Answer: You may need to relocate the bulbs; otherwise, they could rot.

© 2012 Jill Spencer


Jill Spencer (author) from United States on January 10, 2013:

Oh, Patricia, I hope they come up for you--loads of them! We're having so many freezes and thaws here that our bulbs are confused and have started to sprout, but ... the dog and I have been covering them with compost. Hope all our efforts pay off when the weather's warm! Take care, Jill

Patricia Scott from North Central Florida on January 10, 2013:

These magic lilies are awesome. Our yard used to be filled with them..each spring, just like 'magic' as you say. They are so happy and perky they just make me smile when I see them. This will be my first spring in this home so I am anxious to see how many come visit. I will be checking out the bulbs you have provided for us as well.

Happy tenth day of the new year. Sending Angels your way :) ps

Jill Spencer (author) from United States on January 02, 2013:

@ aviannovice-- You're welcome! Magic lilies are delightful flowers, low maintenance and hardy. Since they'll grow in a wide range of zones, I bet they'd do well in yours. Hope you get a chance to grow them! --Jill

Deb Hirt from Stillwater, OK on January 01, 2013:

These are surely beautiful lilies. Thanks so much for introducing me to them.

Jill Spencer (author) from United States on January 01, 2013:

Hi Maren! These are fun to grow--and much hardier than they look. Nice to hear from you! Happy New Year. --Jill

Maren Elizabeth Morgan from Pennsylvania on January 01, 2013:

Thanks for the info, Jill. I love perrenials and am always in favor of ones with a long blooming period.

Jill Spencer (author) from United States on December 31, 2012:

Hi Deb. Magic lilies really are lovely. If you can grow them, you ought to. They're like a miracle! --Take care, Jill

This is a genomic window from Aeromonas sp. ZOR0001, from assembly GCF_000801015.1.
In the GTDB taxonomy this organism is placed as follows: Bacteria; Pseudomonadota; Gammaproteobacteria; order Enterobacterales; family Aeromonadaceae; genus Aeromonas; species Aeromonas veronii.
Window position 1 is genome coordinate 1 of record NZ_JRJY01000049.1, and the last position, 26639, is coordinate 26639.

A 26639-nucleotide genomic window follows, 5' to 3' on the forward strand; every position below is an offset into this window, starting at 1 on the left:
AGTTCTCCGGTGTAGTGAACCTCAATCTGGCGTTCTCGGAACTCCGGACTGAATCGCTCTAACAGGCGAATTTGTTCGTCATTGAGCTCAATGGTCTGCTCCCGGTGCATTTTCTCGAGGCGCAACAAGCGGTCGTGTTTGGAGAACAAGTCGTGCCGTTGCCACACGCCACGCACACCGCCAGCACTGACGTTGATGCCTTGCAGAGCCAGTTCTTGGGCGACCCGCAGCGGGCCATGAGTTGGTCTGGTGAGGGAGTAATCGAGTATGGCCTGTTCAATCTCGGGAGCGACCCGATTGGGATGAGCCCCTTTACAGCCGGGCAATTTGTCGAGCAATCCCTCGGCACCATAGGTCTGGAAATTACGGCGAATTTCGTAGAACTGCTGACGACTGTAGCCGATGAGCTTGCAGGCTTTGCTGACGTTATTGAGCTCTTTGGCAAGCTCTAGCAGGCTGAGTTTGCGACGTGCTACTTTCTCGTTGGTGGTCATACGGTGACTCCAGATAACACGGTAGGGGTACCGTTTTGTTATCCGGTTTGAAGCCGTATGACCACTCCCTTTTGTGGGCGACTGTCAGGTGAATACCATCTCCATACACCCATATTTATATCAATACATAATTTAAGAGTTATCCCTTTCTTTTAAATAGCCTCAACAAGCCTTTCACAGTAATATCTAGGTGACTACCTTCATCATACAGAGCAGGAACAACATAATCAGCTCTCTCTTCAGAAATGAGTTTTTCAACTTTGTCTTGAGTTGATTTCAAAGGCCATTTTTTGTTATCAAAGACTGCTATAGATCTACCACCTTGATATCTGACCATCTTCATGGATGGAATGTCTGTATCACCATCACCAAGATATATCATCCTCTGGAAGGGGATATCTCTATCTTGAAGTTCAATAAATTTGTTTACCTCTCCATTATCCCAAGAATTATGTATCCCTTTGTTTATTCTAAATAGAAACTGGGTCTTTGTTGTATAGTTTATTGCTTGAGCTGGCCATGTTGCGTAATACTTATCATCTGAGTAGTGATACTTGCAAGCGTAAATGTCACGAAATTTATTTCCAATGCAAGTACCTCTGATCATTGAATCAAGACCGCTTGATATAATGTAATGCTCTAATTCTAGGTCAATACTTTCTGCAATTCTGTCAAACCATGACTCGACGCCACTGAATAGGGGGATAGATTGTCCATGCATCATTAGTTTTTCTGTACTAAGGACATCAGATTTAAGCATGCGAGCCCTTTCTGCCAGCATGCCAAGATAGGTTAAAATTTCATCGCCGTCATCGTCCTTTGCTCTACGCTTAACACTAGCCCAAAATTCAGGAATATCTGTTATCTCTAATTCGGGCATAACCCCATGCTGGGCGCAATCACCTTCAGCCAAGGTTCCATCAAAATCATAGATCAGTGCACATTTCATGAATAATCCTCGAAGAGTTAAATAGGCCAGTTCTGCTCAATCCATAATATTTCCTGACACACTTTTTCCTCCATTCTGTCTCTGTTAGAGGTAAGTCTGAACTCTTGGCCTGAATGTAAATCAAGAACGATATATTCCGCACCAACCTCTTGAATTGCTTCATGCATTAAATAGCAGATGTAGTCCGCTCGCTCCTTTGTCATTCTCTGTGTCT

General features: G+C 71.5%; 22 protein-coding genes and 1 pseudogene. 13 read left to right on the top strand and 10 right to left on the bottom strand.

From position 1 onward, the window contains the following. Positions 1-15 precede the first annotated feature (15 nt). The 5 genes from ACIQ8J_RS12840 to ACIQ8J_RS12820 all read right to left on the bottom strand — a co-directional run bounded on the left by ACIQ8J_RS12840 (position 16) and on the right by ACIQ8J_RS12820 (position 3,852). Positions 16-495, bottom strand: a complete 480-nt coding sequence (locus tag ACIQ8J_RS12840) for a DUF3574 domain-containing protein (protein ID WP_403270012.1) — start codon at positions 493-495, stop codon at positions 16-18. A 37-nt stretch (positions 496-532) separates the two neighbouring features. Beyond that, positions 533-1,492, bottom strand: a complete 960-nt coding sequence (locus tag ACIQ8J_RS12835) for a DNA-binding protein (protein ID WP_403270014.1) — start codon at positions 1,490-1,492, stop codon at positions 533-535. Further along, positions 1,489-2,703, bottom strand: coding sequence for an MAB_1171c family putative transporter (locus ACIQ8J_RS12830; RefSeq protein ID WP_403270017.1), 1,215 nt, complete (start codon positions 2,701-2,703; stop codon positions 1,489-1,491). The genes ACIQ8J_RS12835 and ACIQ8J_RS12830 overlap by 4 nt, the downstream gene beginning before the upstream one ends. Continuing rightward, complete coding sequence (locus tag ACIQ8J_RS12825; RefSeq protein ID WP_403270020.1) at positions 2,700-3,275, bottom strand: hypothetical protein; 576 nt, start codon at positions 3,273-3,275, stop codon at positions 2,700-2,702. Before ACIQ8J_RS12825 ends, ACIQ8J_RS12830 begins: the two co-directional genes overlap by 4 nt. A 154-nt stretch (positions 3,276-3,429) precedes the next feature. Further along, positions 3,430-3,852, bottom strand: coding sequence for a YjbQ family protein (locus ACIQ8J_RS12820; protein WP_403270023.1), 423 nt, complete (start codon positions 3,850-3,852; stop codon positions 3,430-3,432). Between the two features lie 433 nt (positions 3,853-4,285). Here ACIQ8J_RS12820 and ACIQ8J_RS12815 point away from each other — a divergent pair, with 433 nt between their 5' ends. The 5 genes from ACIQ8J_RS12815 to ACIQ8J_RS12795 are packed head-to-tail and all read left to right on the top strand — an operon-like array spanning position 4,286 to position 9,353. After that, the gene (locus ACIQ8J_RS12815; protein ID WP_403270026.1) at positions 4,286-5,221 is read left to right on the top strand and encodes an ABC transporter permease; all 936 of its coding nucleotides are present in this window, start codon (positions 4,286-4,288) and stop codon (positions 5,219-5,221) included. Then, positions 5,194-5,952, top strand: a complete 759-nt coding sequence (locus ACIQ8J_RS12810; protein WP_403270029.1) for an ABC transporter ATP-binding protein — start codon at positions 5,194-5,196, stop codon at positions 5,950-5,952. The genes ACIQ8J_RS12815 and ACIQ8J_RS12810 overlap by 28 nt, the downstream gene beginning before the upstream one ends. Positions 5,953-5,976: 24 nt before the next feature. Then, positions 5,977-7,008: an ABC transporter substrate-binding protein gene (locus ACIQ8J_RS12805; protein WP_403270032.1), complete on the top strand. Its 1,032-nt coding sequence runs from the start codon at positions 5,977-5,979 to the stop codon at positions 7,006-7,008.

GoldenThreadPress on December 31, 2012:

This sounds like a lovely flower. Will have to check it out for my zone. Voted Up and great Hub!--Deb

Jill Spencer (author) from United States on December 31, 2012:

Hi moonlake. It's so easy to forget to take a little bit of everything from your garden when you move. These are fun to grow. I think you can get the light pink L. squamigera from White Flower Farm online, but with surprise lilies you don't get too many bulbs for your $. Happy New Year! --Jill

moonlake from America on December 30, 2012:

I had these lilies; I got them from my grandma. She called them surprise lilies somewhere along with all our moving I lost the lilies. I miss having them and should buy some more. Voted up and shared.

Jill Spencer (author) from United States on December 30, 2012:

Glad you like the hub, bandrocker! Thanks for your comment. (:

brandrocker on December 30, 2012:

Beautiful page just like the flowers! Detailed instructions are easy to follow! Hope to find more like this one!

Jill Spencer (author) from United States on December 30, 2012:

Hi Peggy W. Magic lilies really are wonderful plants. Beautiful, odd, unexpected. And not difficult to grow. I got my bulbs from my mother, who got them from hers. Thanks for the votes & for sharing this hub. Hope you have a great New Year. --Jill

Peggy Woods from Houston, Texas on December 30, 2012:

What a great sounding flower to have in one's landscape especially since it seems to be so hardy and returns year after year. Thanks for the information about Magic lilies. Up, useful, beautiful and interesting votes and will share.